Highway plans aim to keep habitat — and wildlife — in one place
by Patrick FarrellIn the Cascade Range, the question isn’t why animals cross the road, but how they can do so without becoming salamander road-cakes or elk a la SUV.
The answer, say Washington state transportation officials and biologists, lies under and over a humming mountain highway.
In June, the state’s Department of Transportation released plans for widening a 15-mile section of I-90 east of Seattle, smack in the middle of a major wildlife thoroughfare. To reduce auto-animal collisions, the plans include several types of wildlife passages modeled after successful critter crossings in Arizona and Florida and on Banff’s Trans-Canada Highway (HCN, 2/7/05: Caught in the Headlights).
The road improvement project, slated to begin in 2011, will be a "showpiece" of ecological highway building, says Kim Vaughn, a transportation department design supervisor. Work could include improving culverts to aid smaller mammals and reptiles, creating hydrologic connections for fish and amphibians, and building the country’s first wildlife over-crossing, a wide bridge carpeted with native soil and plants. "We’re targeting a wide range of species, from low-mobility salamanders to large carnivores," Vaughn says.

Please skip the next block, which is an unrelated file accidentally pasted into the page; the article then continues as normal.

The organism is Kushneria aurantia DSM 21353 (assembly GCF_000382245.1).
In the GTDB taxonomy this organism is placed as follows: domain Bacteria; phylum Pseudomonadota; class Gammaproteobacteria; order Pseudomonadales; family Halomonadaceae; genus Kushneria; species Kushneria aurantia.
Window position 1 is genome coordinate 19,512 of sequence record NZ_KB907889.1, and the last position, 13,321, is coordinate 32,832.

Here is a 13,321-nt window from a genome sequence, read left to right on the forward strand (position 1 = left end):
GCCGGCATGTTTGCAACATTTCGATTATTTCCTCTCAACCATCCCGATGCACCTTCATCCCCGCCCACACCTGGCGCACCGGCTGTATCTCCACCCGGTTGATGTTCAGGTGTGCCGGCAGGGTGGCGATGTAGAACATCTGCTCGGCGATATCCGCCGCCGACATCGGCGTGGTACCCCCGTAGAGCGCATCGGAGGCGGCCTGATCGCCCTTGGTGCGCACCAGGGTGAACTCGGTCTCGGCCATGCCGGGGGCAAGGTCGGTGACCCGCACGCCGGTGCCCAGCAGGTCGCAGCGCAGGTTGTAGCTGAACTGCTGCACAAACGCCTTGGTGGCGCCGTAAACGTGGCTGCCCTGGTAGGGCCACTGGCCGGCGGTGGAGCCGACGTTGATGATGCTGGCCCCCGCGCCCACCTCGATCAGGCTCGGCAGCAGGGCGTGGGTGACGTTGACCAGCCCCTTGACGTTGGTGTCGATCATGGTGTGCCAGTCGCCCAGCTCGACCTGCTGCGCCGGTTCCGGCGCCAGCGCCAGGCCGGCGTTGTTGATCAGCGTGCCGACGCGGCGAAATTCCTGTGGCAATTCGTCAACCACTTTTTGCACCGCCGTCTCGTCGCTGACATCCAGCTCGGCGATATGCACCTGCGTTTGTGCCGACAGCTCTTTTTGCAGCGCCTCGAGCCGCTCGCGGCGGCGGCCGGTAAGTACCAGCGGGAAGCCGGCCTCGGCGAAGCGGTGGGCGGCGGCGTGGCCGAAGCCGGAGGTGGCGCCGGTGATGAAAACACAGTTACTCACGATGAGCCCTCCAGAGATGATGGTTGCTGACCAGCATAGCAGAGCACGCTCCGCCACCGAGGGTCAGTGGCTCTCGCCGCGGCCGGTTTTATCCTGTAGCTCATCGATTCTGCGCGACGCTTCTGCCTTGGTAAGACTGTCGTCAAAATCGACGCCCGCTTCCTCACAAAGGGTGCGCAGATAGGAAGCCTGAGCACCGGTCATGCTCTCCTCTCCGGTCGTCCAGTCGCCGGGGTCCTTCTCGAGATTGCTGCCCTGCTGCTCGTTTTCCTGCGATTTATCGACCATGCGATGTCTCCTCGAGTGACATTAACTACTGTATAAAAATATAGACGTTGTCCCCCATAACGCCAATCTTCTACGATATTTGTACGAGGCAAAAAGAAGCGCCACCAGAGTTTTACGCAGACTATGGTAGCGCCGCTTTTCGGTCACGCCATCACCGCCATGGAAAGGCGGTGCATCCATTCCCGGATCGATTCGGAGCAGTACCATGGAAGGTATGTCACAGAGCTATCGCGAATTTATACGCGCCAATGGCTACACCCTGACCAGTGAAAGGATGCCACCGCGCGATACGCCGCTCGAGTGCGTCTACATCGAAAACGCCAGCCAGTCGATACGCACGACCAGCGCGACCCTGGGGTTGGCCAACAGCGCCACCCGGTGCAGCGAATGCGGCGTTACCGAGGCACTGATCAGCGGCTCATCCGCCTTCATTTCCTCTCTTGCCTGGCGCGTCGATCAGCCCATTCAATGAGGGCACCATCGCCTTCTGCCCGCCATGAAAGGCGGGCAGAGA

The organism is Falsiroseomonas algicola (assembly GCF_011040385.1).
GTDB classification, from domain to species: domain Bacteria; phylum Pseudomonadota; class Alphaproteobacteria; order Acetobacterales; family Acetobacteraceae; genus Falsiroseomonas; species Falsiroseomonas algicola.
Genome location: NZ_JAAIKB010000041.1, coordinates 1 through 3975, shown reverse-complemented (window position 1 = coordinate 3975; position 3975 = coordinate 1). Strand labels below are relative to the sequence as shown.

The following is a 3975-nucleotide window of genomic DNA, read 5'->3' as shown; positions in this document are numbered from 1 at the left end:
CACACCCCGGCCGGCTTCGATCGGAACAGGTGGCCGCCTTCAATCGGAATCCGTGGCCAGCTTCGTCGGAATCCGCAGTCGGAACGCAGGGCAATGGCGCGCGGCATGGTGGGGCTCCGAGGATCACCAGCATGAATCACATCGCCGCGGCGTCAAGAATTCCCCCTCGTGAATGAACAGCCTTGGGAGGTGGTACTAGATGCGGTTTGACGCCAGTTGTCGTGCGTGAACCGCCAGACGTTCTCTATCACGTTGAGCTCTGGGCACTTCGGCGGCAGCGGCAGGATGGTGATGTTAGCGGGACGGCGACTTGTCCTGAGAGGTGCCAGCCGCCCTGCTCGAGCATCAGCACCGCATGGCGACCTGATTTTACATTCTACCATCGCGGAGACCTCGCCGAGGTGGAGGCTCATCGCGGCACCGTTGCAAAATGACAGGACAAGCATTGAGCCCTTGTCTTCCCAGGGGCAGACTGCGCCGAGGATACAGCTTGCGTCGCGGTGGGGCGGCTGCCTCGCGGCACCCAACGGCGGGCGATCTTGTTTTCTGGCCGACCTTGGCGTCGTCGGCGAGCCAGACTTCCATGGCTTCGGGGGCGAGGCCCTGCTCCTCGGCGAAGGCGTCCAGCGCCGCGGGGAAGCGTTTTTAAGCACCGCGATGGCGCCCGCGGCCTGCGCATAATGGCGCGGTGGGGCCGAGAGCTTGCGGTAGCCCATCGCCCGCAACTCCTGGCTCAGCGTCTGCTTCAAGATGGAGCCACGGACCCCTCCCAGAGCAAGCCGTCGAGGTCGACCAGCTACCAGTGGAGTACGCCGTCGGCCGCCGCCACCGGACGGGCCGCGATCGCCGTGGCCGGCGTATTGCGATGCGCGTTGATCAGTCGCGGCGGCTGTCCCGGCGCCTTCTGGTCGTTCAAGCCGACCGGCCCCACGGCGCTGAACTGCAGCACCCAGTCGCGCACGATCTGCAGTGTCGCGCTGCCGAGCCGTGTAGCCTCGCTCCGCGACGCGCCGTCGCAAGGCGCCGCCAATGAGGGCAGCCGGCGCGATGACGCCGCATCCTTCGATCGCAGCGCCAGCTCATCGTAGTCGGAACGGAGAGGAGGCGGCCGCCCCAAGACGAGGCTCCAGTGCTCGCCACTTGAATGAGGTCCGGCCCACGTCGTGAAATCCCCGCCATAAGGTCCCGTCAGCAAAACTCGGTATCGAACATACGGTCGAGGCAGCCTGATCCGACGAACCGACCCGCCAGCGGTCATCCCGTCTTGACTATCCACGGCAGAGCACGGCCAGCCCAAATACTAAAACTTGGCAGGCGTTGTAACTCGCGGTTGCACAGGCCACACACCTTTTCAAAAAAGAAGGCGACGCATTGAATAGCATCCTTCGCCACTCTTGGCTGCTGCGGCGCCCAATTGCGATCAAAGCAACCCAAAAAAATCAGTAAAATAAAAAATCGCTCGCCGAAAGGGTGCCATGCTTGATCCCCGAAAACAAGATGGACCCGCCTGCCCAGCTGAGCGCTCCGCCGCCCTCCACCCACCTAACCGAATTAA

Tony Clevenger, a Montana State biologist, says getting animals across safely is just the beginning: "Habitat is getting chopped up and biodiversity is getting scarcer." The real boon of the project, he says, will be reconnecting the wildlife living on both sides of I-90 in the Wenatchee National Forest.
So far, the state has committed $388 million to the highway improvements, most of which will go to road widening and avalanche-safe tunnels. That wildlife welfare is also addressed thrills Jen Watkins, a spokesperson for the I-90 Wildlife Bridges Coalition, which pushed for including animal crossings in the project: "It’s critical for us to attack the last barrier for wildlife." The public can comment on the project through Aug. 5.
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